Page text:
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Post Posted:: September 3rd, 2017, 4:39 pm 
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I have an astronomy project that a reader has a question about how to read a particular number. Here is the passage.


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Inquiries of this kind were, for some years, successfully pursued at the observatory of Dunsink, near Dublin. Annual perspective displacements were by Dr. Brünnow detected in several stars, and in others remeasured with a care which inspired just confidence. His parallax for α Lyræ (0·13′) was authentic, though slightly too large (Elkin's final results gave π = 0·082′); and the received value for the parallax of the swiftly travelling star "Groombridge 1,830′ scarcely differs from that arrived at by him in 1871 (π = 0·09′).



I have added the bold to the numbers. How would someone read those numbers? The thought is 0.082 minutes, but the 'dot' is not a decimal, so is that a ratio number? Thank you!


ETA: Of course, I put this in the wrong sub forum! Duh! :shock:

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Post Posted:: September 3rd, 2017, 4:44 pm 
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I think jo mentioned that in one of my projects: the dot IS the decimal dot, just moved up a little.

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Post Posted:: September 3rd, 2017, 4:45 pm 
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OK, good, that problem is solved. What about the ' at the end of the number? Is that minutes, or degrees, or something else entirely?

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Post Posted:: September 3rd, 2017, 4:47 pm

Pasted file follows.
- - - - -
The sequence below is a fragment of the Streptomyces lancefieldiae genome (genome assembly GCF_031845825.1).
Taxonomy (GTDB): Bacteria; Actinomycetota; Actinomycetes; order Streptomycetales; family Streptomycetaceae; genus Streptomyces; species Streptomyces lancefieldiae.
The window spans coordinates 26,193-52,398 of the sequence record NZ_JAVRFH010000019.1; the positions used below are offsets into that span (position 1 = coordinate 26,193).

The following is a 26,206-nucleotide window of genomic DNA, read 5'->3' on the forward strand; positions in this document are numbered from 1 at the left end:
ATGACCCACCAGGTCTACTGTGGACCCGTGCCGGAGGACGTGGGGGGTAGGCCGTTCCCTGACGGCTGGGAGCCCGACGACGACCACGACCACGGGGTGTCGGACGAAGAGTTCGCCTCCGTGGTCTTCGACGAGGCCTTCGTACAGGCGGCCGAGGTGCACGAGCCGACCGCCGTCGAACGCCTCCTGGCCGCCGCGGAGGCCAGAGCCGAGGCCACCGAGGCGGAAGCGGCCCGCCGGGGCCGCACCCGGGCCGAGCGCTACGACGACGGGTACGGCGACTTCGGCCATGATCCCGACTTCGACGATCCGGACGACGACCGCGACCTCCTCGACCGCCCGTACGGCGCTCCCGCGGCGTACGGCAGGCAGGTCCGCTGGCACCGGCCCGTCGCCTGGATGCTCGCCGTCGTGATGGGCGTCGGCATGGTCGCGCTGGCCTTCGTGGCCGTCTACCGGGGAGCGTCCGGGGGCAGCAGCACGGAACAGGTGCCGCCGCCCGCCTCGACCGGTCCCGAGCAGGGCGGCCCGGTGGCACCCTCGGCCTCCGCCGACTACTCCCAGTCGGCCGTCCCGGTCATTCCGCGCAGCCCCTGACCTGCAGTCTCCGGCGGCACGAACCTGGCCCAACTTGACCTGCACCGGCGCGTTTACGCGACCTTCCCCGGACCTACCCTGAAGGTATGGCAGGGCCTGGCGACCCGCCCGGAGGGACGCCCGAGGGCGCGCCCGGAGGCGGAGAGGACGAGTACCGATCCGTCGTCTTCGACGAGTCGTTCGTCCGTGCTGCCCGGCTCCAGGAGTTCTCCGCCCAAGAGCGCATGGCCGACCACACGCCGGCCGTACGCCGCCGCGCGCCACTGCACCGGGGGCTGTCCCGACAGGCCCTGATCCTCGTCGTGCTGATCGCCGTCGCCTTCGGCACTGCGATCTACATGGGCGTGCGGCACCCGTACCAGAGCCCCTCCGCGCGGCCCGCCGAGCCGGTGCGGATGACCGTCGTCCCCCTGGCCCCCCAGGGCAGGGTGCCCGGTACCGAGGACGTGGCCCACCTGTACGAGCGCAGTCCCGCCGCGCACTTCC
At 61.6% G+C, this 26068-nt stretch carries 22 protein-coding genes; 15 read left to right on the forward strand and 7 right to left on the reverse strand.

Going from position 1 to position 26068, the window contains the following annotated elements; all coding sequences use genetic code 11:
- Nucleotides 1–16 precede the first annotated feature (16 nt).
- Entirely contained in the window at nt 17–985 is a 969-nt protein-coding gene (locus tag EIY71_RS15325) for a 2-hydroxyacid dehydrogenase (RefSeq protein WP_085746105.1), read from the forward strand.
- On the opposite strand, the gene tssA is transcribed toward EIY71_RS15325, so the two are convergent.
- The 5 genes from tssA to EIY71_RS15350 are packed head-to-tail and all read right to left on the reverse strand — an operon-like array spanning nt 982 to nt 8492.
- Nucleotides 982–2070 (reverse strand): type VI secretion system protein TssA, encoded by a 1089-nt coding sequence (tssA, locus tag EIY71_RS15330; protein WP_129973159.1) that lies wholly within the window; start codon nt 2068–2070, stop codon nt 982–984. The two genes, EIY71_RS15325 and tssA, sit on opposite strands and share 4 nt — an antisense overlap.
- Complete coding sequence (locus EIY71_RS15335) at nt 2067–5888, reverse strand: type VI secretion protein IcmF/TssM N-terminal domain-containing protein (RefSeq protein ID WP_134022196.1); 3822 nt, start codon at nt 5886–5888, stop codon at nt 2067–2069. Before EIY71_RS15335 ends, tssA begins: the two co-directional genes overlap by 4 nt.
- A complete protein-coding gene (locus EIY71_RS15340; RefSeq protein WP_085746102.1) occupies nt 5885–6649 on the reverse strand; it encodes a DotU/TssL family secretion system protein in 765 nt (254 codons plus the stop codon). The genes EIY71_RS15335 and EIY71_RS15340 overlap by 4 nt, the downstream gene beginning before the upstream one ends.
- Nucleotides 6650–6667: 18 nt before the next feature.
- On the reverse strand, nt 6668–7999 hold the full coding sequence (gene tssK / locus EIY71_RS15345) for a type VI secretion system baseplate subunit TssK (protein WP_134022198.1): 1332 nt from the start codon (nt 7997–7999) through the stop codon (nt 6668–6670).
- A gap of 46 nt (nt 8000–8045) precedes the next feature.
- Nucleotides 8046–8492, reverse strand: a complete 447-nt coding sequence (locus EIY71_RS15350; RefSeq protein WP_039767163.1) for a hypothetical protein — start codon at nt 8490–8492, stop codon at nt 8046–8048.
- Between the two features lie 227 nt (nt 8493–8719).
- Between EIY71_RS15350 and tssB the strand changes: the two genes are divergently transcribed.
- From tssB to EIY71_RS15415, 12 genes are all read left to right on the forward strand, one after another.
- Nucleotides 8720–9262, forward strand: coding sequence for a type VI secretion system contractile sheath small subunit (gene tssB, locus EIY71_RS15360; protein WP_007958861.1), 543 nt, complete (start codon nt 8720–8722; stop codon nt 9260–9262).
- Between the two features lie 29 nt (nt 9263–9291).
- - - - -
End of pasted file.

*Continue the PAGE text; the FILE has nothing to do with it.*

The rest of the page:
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' means minutes and

" means seconds.

Degree would be °

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Post Posted:: September 3rd, 2017, 4:49 pm 
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Perfect! Thanks Ava!

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Post Posted:: September 3rd, 2017, 9:20 pm 

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It's funny about the dot: when I was at school, fifty years or so ago, when writing numbers by hand, the decimal point was always placed half way up, like that. It only dropped down to the bottom for typing (as typewriters couldn't easily handle the elevated dot). When computers became more widespread, that convention took over. I can just remember the transition point.

Peter

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Post Posted:: September 3rd, 2017, 9:23 pm 
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Must be an English language thing.

In German, the decimal point is not a point but a comma.
We use points to designate thousands, and even there it's mostly in currency amounts: 1.000,01 EUR for example.

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Post Posted:: September 5th, 2017, 4:05 pm 

Joined: December 17th, 2014, 10:57 pm
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Peter Why wrote:
It's funny about the dot: when I was at school, fifty years or so ago, when writing numbers by hand, the decimal point was always placed half way up, like that. It only dropped down to the bottom for typing (as typewriters couldn't easily handle the elevated dot). When computers became more widespread, that convention took over. I can just remember the transition point.

Peter


that is fascinating! typewriters have had all these effects on the way things are now. as will all the shiny new technologies of today on the future, I'm sure.

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